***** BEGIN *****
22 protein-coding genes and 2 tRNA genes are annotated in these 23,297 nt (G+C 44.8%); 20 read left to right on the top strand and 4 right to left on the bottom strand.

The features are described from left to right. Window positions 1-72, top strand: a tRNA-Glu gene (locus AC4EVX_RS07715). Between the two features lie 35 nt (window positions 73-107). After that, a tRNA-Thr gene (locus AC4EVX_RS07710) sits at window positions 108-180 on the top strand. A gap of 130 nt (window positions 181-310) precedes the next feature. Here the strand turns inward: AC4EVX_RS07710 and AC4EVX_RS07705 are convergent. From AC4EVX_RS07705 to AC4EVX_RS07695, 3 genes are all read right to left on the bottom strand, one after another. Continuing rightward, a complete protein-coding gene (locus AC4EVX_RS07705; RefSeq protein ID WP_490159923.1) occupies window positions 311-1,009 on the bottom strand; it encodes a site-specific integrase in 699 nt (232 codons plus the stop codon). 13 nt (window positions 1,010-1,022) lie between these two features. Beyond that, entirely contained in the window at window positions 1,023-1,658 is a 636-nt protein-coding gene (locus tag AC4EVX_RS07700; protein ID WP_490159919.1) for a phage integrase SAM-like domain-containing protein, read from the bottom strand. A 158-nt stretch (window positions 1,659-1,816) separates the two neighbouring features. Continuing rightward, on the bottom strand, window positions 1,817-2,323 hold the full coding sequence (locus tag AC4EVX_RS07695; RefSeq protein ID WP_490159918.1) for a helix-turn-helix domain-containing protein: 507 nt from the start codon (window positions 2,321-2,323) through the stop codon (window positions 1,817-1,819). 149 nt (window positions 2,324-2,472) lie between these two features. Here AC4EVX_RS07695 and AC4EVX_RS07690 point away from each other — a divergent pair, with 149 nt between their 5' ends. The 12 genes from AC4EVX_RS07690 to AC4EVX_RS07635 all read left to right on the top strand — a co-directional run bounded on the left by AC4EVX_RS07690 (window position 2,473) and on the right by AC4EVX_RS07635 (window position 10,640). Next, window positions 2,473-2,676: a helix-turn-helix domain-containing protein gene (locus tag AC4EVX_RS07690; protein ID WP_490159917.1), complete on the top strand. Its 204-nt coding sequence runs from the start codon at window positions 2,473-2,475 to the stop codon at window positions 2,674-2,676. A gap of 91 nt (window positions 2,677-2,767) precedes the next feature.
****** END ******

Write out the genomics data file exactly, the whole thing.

22 protein-coding genes and 2 tRNA genes are annotated in these 23,297 nt (G+C 44.8%); 20 read left to right on the top strand and 4 right to left on the bottom strand.

The features are described from left to right. Window positions 1-72, top strand: a tRNA-Glu gene (locus AC4EVX_RS07715). Between the two features lie 35 nt (window positions 73-107). After that, a tRNA-Thr gene (locus AC4EVX_RS07710) sits at window positions 108-180 on the top strand. A gap of 130 nt (window positions 181-310) precedes the next feature. Here the strand turns inward: AC4EVX_RS07710 and AC4EVX_RS07705 are convergent. From AC4EVX_RS07705 to AC4EVX_RS07695, 3 genes are all read right to left on the bottom strand, one after another. Continuing rightward, a complete protein-coding gene (locus AC4EVX_RS07705; RefSeq protein ID WP_490159923.1) occupies window positions 311-1,009 on the bottom strand; it encodes a site-specific integrase in 699 nt (232 codons plus the stop codon). 13 nt (window positions 1,010-1,022) lie between these two features. Beyond that, entirely contained in the window at window positions 1,023-1,658 is a 636-nt protein-coding gene (locus tag AC4EVX_RS07700; protein ID WP_490159919.1) for a phage integrase SAM-like domain-containing protein, read from the bottom strand. A 158-nt stretch (window positions 1,659-1,816) separates the two neighbouring features. Continuing rightward, on the bottom strand, window positions 1,817-2,323 hold the full coding sequence (locus tag AC4EVX_RS07695; RefSeq protein ID WP_490159918.1) for a helix-turn-helix domain-containing protein: 507 nt from the start codon (window positions 2,321-2,323) through the stop codon (window positions 1,817-1,819). 149 nt (window positions 2,324-2,472) lie between these two features. Here AC4EVX_RS07695 and AC4EVX_RS07690 point away from each other — a divergent pair, with 149 nt between their 5' ends. The 12 genes from AC4EVX_RS07690 to AC4EVX_RS07635 all read left to right on the top strand — a co-directional run bounded on the left by AC4EVX_RS07690 (window position 2,473) and on the right by AC4EVX_RS07635 (window position 10,640). Next, window positions 2,473-2,676: a helix-turn-helix domain-containing protein gene (locus tag AC4EVX_RS07690; protein ID WP_490159917.1), complete on the top strand. Its 204-nt coding sequence runs from the start codon at window positions 2,473-2,475 to the stop codon at window positions 2,674-2,676. A gap of 91 nt (window positions 2,677-2,767) precedes the next feature.